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BGA: Suburban school system accuses ex-board member of nepotism

Bridget Imoukhuede (left) and Emmanuel Imoukhuede (right) are being sued by Rich Township High School District 227 after the husband voted in 2014 to pay his wife more than $140,000 in back pay and attorney's fees. Facebook photo

By Casey Toner

When the Rich Township High School District 227 board was deciding in 2014 whether to award more than $140,000 in back pay and attorney’s fees to a former associate principal to resolve a retirement dispute, then-board member Emmanuel Imoukhuede sided with the 4-3 majority to approve the payout.

The former administrator getting the money? Imoukhuede’s wife, Bridget Imoukhuede.

Now, both are embroiled in another dispute — a lawsuit filed by District 227 to recover the money paid to Bridget Imoukhuede. The suit accuses Emmanuel Imoukhuede of violating the district’s nepotism policy, which says board members “will not participate” in employment decisions concerning their relatives.

Emmanuel Imoukhuede, 69, who lost his reelection bid last year, declined to comment. His wife, 66, didn’t return calls.

Their attorney says the school board was to blame because it counted Emmanuel Imoukhuede’s vote.

The financially struggling district — which so far has spent more than $51,000 on the suit and a related case — serves more than 3,000 students in Chicago Heights, Country Club Hills, Matteson, Olympia Fields, Park Forest, Richton Park, Tinley Park and University Park. It lost 728 students from 2011 to 2015 and has seen its yearly state funding decline by $5.4 million over the past six years.

On Aug. 6, 2013, the District 227 board suspended Bridget Imoukhuede without pay and moved to fire her for suspending and expelling students at the district’s alternative school, which she helped run, without authorization, records show.

The following day, she resigned and applied for her pension, which she began receiving a few months later.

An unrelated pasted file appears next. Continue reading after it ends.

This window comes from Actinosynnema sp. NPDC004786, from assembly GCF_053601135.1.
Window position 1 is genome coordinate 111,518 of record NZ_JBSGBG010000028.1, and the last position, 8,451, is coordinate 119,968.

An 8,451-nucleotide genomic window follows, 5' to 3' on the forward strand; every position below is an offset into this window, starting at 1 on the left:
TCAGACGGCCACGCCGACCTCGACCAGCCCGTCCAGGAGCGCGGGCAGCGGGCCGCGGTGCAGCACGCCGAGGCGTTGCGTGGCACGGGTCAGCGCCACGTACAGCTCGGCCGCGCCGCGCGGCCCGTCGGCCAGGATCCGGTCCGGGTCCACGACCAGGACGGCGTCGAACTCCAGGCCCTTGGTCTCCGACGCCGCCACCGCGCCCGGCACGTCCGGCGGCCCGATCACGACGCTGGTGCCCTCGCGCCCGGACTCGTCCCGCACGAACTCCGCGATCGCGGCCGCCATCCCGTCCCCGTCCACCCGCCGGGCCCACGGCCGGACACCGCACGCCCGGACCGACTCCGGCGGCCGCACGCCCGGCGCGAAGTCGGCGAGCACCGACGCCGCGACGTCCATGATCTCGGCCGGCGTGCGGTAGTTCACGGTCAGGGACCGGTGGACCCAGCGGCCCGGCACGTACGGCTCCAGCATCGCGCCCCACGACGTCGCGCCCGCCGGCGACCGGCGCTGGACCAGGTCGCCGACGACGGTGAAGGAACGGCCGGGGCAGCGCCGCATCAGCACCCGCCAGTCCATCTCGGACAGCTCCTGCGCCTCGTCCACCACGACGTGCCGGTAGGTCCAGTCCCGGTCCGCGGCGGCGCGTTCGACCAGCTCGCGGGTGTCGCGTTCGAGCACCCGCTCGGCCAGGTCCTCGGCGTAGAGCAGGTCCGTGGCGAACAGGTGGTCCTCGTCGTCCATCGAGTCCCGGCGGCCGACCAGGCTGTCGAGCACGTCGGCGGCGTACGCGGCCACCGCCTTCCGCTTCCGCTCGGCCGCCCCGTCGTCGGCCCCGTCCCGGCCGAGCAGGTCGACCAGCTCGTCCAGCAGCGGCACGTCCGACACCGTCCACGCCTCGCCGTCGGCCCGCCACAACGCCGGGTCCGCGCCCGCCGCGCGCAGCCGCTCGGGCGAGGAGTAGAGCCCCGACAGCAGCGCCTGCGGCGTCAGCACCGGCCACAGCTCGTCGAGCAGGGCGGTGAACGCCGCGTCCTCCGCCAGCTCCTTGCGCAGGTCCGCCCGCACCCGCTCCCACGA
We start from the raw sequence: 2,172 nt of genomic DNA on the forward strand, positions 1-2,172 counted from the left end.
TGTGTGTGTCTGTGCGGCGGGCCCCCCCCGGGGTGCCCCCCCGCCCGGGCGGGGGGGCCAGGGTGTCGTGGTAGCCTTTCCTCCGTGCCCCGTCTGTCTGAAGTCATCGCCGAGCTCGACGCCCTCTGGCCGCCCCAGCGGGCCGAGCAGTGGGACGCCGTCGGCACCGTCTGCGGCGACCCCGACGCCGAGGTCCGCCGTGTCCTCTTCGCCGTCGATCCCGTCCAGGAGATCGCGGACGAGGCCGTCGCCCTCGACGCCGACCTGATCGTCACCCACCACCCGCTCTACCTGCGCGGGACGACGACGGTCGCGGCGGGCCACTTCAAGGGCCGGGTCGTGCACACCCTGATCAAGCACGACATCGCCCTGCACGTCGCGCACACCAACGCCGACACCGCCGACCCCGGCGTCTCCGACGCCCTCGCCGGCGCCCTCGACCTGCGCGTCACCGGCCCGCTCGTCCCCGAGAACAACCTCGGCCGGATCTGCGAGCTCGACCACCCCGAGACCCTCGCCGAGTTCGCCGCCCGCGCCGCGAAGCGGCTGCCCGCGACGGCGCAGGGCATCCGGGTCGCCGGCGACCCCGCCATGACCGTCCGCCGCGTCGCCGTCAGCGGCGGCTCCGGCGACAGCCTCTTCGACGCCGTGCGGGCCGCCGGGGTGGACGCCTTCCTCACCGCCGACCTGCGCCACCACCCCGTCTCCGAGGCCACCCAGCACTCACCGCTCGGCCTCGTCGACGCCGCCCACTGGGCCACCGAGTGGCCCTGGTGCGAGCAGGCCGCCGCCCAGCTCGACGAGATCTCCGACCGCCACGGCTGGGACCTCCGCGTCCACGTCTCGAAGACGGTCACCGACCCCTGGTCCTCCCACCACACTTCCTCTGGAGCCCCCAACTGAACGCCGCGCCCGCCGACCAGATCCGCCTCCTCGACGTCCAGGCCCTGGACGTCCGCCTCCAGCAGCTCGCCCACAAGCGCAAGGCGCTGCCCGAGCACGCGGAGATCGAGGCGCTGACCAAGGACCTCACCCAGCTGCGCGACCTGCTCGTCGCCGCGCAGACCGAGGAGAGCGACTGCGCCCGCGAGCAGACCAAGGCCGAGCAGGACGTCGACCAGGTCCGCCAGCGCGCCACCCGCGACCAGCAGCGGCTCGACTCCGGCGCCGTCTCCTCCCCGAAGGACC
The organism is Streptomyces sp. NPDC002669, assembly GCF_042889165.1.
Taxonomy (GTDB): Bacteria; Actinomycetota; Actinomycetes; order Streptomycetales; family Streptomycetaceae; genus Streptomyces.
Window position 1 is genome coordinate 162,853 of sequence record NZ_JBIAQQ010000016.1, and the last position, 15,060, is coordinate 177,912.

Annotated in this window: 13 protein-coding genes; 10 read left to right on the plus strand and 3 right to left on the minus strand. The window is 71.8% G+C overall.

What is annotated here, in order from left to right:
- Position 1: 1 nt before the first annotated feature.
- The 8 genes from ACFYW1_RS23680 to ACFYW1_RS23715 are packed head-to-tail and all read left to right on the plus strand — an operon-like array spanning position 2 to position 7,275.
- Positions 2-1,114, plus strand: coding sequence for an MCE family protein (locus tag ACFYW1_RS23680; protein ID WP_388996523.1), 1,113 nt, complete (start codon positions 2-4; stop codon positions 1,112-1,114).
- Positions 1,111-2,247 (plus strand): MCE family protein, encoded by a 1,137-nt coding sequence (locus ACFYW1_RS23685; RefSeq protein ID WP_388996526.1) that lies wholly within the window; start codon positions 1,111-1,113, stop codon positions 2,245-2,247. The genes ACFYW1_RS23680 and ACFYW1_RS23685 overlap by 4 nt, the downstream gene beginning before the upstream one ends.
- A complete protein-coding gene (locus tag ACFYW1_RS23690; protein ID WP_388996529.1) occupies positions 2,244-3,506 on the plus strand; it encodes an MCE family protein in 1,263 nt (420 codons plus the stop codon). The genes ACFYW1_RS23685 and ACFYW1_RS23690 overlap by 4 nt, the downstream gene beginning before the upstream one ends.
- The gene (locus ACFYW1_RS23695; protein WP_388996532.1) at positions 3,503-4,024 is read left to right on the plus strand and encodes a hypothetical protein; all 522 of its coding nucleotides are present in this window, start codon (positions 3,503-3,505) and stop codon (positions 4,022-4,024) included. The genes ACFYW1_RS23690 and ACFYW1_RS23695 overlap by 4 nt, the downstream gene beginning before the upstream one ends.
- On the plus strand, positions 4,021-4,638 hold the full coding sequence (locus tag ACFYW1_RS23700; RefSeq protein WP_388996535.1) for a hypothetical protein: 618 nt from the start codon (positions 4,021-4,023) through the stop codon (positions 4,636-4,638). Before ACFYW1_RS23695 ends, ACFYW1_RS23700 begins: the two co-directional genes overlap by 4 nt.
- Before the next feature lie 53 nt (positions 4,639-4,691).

But she also challenged her dismissal, and an Illinois State Board of Education hearing officer recommended overturning the District 227 board’s decision.

The district’s lawsuit contends that Bridget Imoukhuede wasn’t entitled to the hearing in the first place because she had retired. It also says she didn’t tell the hearing officer about her retirement.

Still, after getting the hearing officer’s recommendation, the District 227 board voted June 9, 2014, that Bridget Imoukhuede should get back pay and attorney’s fees, with Emmanuel Imoukhuede part of the 4-3 majority.

According to the board’s minutes of the meeting, Emmanuel Imoukhuede said he was just “following the recommendation from the hearing officer.”

The following month, the board voted along the same lines to pay Bridget Imoukhuede $109,792 in back salary for the 2013-2014 school year and $34,932 for attorney’s fees.

In July 2014, Olympia Fields resident Fred Veazy sued the district to rescind the votes and get the money back, citing the nepotism policy. After a Cook County judge ruled against him, he appealed, and the matter is now before the Illinois Appellate Court.

Veazy’s attorney, Clinton Krislov, says Emmanuel Imoukhuede “should have abstained from voting on his wife’s matter” even if the board otherwise would have been deadlocked.

At a school board meeting in October 2014, District 227 attorney John Relias raised concerns about Bridget Imoukhuede’s payout, according to interviews.

Bridget Imoukhuede later re-paid about $55,000 in pension money to the state.

The following month, the District 227 board — with Emmanuel Imoukhuede voting with the majority — fired Relias’ law firm, Franczek Radelet.

But after Emmanuel Imoukhuede was voted out of office in April 2015, the District 227 board rehired Franczek Radelet and decided to sue the Imoukhuedes. The suit says Bridget Imoukhuede was ineligible to receive the payout because she was retired and collecting a pension.

“We have to hold people accountable,” says Antoine Bass, the school board president, who opposed the payout to Bridget Imoukhuede in the prior votes. “We can’t let $100,000 go unchecked because it’s taxpayer dollars at the end of the day.”

The district also reversed its opposition to the Veazy lawsuit and decided to back his appeal.

District 227 has spent $51,248 in legal fees on the Imoukhuede lawsuit and the Veazy case, records show.

Casey Toner is an investigator for the Better Government Association.